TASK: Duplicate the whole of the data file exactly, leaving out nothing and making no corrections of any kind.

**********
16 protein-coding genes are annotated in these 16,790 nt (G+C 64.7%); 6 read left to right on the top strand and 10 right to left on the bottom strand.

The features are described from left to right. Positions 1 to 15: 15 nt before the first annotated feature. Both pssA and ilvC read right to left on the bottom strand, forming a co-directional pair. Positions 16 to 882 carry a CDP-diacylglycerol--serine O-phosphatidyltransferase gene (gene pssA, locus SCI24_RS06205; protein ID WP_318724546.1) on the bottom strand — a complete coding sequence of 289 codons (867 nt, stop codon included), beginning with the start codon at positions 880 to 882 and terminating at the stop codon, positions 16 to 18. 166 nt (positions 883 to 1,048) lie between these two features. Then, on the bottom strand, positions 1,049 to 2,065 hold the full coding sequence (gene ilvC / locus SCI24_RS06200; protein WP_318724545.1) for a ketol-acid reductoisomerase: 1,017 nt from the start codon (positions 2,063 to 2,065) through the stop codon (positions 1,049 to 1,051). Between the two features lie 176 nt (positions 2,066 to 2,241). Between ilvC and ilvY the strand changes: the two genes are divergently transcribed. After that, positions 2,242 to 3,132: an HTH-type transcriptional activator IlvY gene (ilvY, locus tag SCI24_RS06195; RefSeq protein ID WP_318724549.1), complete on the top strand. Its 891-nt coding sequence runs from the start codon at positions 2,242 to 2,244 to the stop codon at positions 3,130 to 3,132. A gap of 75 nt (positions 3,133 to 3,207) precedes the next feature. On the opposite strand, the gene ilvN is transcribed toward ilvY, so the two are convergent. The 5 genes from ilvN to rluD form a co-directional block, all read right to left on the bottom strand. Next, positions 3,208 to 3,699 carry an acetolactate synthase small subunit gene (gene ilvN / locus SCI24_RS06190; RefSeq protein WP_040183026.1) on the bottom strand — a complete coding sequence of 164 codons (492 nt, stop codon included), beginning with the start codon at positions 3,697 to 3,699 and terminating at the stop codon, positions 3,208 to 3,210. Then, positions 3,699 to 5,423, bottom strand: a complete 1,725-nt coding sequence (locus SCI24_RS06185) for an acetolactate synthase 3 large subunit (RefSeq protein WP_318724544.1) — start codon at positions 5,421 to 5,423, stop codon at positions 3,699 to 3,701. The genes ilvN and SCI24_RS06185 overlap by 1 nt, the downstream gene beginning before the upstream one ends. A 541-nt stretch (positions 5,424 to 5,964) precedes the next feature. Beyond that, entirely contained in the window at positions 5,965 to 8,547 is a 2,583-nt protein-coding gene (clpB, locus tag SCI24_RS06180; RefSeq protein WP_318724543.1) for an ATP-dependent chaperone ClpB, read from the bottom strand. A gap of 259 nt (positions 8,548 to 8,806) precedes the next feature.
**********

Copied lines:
16 protein-coding genes are annotated in these 16,790 nt (G+C 64.7%); 6 read left to right on the top strand and 10 right to left on the bottom strand.

The features are described from left to right. Positions 1 to 15: 15 nt before the first annotated feature. Both pssA and ilvC read right to left on the bottom strand, forming a co-directional pair. Positions 16 to 882 carry a CDP-diacylglycerol--serine O-phosphatidyltransferase gene (gene pssA, locus SCI24_RS06205; protein ID WP_318724546.1) on the bottom strand — a complete coding sequence of 289 codons (867 nt, stop codon included), beginning with the start codon at positions 880 to 882 and terminating at the stop codon, positions 16 to 18. 166 nt (positions 883 to 1,048) lie between these two features. Then, on the bottom strand, positions 1,049 to 2,065 hold the full coding sequence (gene ilvC / locus SCI24_RS06200; protein WP_318724545.1) for a ketol-acid reductoisomerase: 1,017 nt from the start codon (positions 2,063 to 2,065) through the stop codon (positions 1,049 to 1,051). Between the two features lie 176 nt (positions 2,066 to 2,241). Between ilvC and ilvY the strand changes: the two genes are divergently transcribed. After that, positions 2,242 to 3,132: an HTH-type transcriptional activator IlvY gene (ilvY, locus tag SCI24_RS06195; RefSeq protein ID WP_318724549.1), complete on the top strand. Its 891-nt coding sequence runs from the start codon at positions 2,242 to 2,244 to the stop codon at positions 3,130 to 3,132. A gap of 75 nt (positions 3,133 to 3,207) precedes the next feature. On the opposite strand, the gene ilvN is transcribed toward ilvY, so the two are convergent. The 5 genes from ilvN to rluD form a co-directional block, all read right to left on the bottom strand. Next, positions 3,208 to 3,699 carry an acetolactate synthase small subunit gene (gene ilvN / locus SCI24_RS06190; RefSeq protein WP_040183026.1) on the bottom strand — a complete coding sequence of 164 codons (492 nt, stop codon included), beginning with the start codon at positions 3,697 to 3,699 and terminating at the stop codon, positions 3,208 to 3,210. Then, positions 3,699 to 5,423, bottom strand: a complete 1,725-nt coding sequence (locus SCI24_RS06185) for an acetolactate synthase 3 large subunit (RefSeq protein WP_318724544.1) — start codon at positions 5,421 to 5,423, stop codon at positions 3,699 to 3,701. The genes ilvN and SCI24_RS06185 overlap by 1 nt, the downstream gene beginning before the upstream one ends. A 541-nt stretch (positions 5,424 to 5,964) precedes the next feature. Beyond that, entirely contained in the window at positions 5,965 to 8,547 is a 2,583-nt protein-coding gene (clpB, locus tag SCI24_RS06180; RefSeq protein WP_318724543.1) for an ATP-dependent chaperone ClpB, read from the bottom strand. A gap of 259 nt (positions 8,548 to 8,806) precedes the next feature.